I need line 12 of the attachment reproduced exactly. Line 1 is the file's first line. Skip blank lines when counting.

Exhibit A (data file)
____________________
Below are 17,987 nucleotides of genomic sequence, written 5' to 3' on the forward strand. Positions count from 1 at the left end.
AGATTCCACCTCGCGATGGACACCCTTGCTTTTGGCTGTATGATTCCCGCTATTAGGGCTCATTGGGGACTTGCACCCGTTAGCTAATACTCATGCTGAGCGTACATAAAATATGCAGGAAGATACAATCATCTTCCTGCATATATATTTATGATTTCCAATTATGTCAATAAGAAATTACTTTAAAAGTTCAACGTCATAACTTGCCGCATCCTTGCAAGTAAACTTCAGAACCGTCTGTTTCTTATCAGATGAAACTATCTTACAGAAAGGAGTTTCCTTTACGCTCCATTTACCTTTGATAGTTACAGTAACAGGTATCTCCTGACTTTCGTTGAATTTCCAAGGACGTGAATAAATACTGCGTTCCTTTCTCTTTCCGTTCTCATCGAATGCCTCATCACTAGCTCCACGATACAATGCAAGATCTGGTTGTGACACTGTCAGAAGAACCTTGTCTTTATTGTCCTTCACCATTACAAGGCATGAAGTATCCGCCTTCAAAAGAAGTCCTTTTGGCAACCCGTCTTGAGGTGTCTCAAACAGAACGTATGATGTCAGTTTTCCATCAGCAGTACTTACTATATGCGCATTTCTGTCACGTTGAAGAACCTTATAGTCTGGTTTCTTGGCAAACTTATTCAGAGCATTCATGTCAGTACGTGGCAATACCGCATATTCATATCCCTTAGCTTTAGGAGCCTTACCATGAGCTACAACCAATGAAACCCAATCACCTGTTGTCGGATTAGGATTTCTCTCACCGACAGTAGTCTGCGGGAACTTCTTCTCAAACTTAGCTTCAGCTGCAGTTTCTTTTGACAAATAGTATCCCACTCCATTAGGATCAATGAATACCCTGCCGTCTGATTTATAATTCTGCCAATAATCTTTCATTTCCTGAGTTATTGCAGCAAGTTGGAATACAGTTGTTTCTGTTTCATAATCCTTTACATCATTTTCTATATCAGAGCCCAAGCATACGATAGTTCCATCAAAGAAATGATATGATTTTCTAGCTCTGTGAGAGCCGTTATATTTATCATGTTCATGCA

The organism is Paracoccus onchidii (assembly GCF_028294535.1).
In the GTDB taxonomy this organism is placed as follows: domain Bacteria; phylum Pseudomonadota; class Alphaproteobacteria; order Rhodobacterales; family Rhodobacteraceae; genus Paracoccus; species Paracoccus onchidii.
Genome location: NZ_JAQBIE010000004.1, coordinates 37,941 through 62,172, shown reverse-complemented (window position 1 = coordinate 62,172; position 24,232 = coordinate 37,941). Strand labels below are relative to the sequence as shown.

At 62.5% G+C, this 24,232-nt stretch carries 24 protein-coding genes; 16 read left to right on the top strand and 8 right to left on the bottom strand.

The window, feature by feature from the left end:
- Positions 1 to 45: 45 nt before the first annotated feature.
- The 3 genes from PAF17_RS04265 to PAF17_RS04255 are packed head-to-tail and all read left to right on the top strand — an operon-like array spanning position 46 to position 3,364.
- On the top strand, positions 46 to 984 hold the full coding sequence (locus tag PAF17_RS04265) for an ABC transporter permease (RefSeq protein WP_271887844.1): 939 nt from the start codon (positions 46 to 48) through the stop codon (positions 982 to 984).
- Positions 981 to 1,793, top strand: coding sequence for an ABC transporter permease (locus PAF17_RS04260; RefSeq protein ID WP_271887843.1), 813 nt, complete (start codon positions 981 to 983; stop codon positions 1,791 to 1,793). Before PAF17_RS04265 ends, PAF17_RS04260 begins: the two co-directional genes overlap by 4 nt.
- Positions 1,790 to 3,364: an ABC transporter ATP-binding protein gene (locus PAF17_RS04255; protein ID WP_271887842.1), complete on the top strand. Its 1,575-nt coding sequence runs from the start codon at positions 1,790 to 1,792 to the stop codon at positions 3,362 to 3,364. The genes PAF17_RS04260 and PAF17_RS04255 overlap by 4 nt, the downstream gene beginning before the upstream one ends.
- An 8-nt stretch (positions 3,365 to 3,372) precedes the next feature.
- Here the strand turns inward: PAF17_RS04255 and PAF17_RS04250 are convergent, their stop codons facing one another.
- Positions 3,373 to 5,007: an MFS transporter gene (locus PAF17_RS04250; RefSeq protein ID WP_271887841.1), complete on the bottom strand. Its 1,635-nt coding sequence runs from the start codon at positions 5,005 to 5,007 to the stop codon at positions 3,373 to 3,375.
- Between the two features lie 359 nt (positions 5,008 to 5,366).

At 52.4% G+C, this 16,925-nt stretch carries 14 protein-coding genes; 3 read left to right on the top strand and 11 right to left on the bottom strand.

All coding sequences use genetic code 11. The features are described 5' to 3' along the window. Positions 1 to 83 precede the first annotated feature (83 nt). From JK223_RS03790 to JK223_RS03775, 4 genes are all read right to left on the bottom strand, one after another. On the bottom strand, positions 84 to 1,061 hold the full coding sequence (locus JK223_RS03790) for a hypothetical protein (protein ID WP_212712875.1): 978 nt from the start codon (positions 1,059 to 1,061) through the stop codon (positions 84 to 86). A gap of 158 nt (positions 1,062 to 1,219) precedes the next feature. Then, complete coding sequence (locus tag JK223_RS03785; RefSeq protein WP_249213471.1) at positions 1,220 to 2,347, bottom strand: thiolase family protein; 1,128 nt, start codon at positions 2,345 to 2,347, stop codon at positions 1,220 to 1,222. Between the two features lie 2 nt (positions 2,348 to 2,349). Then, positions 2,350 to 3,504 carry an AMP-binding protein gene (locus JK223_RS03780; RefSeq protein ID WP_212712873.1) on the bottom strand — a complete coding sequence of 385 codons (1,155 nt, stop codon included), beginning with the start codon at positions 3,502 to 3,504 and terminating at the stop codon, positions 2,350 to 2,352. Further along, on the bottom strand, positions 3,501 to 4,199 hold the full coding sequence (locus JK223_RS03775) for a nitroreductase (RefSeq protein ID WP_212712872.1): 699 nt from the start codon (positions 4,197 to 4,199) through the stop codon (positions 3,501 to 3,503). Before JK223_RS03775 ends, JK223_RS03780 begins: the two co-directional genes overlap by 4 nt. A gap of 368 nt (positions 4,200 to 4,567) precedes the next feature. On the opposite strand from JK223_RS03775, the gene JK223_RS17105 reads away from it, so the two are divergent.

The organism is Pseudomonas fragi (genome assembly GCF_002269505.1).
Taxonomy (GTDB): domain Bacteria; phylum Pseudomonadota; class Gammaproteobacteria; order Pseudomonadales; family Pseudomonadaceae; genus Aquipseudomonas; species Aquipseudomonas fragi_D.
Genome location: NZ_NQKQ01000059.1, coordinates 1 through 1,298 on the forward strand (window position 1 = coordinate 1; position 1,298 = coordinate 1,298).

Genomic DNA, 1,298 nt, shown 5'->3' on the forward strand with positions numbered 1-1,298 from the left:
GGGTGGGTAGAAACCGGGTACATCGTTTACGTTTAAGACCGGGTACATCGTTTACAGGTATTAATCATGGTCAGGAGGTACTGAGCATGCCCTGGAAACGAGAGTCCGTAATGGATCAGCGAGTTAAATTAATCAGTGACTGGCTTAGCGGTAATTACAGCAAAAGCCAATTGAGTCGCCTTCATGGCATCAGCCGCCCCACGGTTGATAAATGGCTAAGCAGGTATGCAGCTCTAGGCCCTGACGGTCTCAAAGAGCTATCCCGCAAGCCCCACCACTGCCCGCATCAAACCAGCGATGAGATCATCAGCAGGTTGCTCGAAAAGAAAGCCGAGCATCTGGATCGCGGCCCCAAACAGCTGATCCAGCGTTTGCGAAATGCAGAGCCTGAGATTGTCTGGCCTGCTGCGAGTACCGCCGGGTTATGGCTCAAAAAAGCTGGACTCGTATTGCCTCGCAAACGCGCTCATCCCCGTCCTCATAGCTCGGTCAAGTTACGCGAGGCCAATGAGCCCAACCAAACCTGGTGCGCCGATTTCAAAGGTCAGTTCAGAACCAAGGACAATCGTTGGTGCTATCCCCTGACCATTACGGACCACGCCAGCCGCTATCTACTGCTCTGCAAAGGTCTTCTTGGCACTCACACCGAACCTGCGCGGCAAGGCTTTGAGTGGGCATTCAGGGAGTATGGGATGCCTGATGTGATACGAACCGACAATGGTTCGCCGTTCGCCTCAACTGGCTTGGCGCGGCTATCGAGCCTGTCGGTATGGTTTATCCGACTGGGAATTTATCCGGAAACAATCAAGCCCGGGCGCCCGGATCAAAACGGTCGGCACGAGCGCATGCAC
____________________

- Positions 1,790 to 3,364: an ABC transporter ATP-binding protein gene (locus PAF17_RS04255; protein ID WP_271887842.1), complete on the top strand. Its 1,575-nt coding sequence runs from the start codon at positions 1,790 to 1,792 to the stop codon at positions 3,362 to 3,364. The genes PAF17_RS04260 and PAF17_RS04255 overlap by 4 nt, the downstream gene beginning before the upstream one ends.